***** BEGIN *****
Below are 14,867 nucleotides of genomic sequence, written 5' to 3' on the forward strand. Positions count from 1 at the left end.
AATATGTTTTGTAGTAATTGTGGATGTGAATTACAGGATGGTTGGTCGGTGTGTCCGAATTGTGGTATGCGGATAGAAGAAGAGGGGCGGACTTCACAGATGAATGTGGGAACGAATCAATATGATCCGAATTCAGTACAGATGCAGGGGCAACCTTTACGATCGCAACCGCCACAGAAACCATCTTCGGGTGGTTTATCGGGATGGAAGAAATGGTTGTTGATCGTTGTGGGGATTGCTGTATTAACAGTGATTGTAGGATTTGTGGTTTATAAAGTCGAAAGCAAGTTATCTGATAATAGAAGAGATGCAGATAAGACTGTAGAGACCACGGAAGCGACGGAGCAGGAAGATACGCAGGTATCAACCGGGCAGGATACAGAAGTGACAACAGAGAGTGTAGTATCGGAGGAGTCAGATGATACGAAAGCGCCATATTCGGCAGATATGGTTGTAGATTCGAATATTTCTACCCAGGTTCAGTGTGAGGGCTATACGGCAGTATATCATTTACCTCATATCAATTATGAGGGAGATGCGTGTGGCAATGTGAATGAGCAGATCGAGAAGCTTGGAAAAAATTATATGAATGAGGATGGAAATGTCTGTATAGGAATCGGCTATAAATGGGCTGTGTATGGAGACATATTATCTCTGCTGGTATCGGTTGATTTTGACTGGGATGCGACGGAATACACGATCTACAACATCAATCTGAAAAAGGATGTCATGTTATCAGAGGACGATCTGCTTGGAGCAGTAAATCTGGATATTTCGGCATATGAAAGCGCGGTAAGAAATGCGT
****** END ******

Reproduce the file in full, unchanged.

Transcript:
Below are 14,867 nucleotides of genomic sequence, written 5' to 3' on the forward strand. Positions count from 1 at the left end.
AATATGTTTTGTAGTAATTGTGGATGTGAATTACAGGATGGTTGGTCGGTGTGTCCGAATTGTGGTATGCGGATAGAAGAAGAGGGGCGGACTTCACAGATGAATGTGGGAACGAATCAATATGATCCGAATTCAGTACAGATGCAGGGGCAACCTTTACGATCGCAACCGCCACAGAAACCATCTTCGGGTGGTTTATCGGGATGGAAGAAATGGTTGTTGATCGTTGTGGGGATTGCTGTATTAACAGTGATTGTAGGATTTGTGGTTTATAAAGTCGAAAGCAAGTTATCTGATAATAGAAGAGATGCAGATAAGACTGTAGAGACCACGGAAGCGACGGAGCAGGAAGATACGCAGGTATCAACCGGGCAGGATACAGAAGTGACAACAGAGAGTGTAGTATCGGAGGAGTCAGATGATACGAAAGCGCCATATTCGGCAGATATGGTTGTAGATTCGAATATTTCTACCCAGGTTCAGTGTGAGGGCTATACGGCAGTATATCATTTACCTCATATCAATTATGAGGGAGATGCGTGTGGCAATGTGAATGAGCAGATCGAGAAGCTTGGAAAAAATTATATGAATGAGGATGGAAATGTCTGTATAGGAATCGGCTATAAATGGGCTGTGTATGGAGACATATTATCTCTGCTGGTATCGGTTGATTTTGACTGGGATGCGACGGAATACACGATCTACAACATCAATCTGAAAAAGGATGTCATGTTATCAGAGGACGATCTGCTTGGAGCAGTAAATCTGGATATTTCGGCATATGAAAGCGCGGTAAGAAATGCGT